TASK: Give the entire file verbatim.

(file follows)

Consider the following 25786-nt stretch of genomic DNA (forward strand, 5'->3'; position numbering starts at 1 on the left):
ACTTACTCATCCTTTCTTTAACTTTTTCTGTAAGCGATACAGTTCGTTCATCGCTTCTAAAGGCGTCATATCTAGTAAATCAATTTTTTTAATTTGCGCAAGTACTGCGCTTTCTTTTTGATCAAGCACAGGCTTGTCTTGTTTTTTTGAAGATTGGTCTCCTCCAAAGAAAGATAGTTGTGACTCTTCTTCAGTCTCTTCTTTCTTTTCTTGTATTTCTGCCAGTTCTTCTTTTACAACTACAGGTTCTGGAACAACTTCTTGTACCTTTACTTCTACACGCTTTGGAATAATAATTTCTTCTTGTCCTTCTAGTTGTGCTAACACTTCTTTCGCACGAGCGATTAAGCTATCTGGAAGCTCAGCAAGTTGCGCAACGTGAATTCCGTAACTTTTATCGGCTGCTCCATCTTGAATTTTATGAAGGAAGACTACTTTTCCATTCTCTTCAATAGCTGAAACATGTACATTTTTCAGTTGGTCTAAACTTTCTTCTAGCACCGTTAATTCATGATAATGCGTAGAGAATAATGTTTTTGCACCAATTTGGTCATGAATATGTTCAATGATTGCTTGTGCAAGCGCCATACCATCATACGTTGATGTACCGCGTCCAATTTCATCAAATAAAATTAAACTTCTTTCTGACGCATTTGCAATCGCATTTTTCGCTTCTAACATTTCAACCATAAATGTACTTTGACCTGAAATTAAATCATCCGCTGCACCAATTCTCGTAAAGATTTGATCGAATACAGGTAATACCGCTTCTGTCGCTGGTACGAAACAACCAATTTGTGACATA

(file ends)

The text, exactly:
Consider the following 25786-nt stretch of genomic DNA (forward strand, 5'->3'; position numbering starts at 1 on the left):
ACTTACTCATCCTTTCTTTAACTTTTTCTGTAAGCGATACAGTTCGTTCATCGCTTCTAAAGGCGTCATATCTAGTAAATCAATTTTTTTAATTTGCGCAAGTACTGCGCTTTCTTTTTGATCAAGCACAGGCTTGTCTTGTTTTTTTGAAGATTGGTCTCCTCCAAAGAAAGATAGTTGTGACTCTTCTTCAGTCTCTTCTTTCTTTTCTTGTATTTCTGCCAGTTCTTCTTTTACAACTACAGGTTCTGGAACAACTTCTTGTACCTTTACTTCTACACGCTTTGGAATAATAATTTCTTCTTGTCCTTCTAGTTGTGCTAACACTTCTTTCGCACGAGCGATTAAGCTATCTGGAAGCTCAGCAAGTTGCGCAACGTGAATTCCGTAACTTTTATCGGCTGCTCCATCTTGAATTTTATGAAGGAAGACTACTTTTCCATTCTCTTCAATAGCTGAAACATGTACATTTTTCAGTTGGTCTAAACTTTCTTCTAGCACCGTTAATTCATGATAATGCGTAGAGAATAATGTTTTTGCACCAATTTGGTCATGAATATGTTCAATGATTGCTTGTGCAAGCGCCATACCATCATACGTTGATGTACCGCGTCCAATTTCATCAAATAAAATTAAACTTCTTTCTGACGCATTTGCAATCGCATTTTTCGCTTCTAACATTTCAACCATAAATGTACTTTGACCTGAAATTAAATCATCCGCTGCACCAATTCTCGTAAAGATTTGATCGAATACAGGTAATACCGCTTCTGTCGCTGGTACGAAACAACCAATTTGTGACATA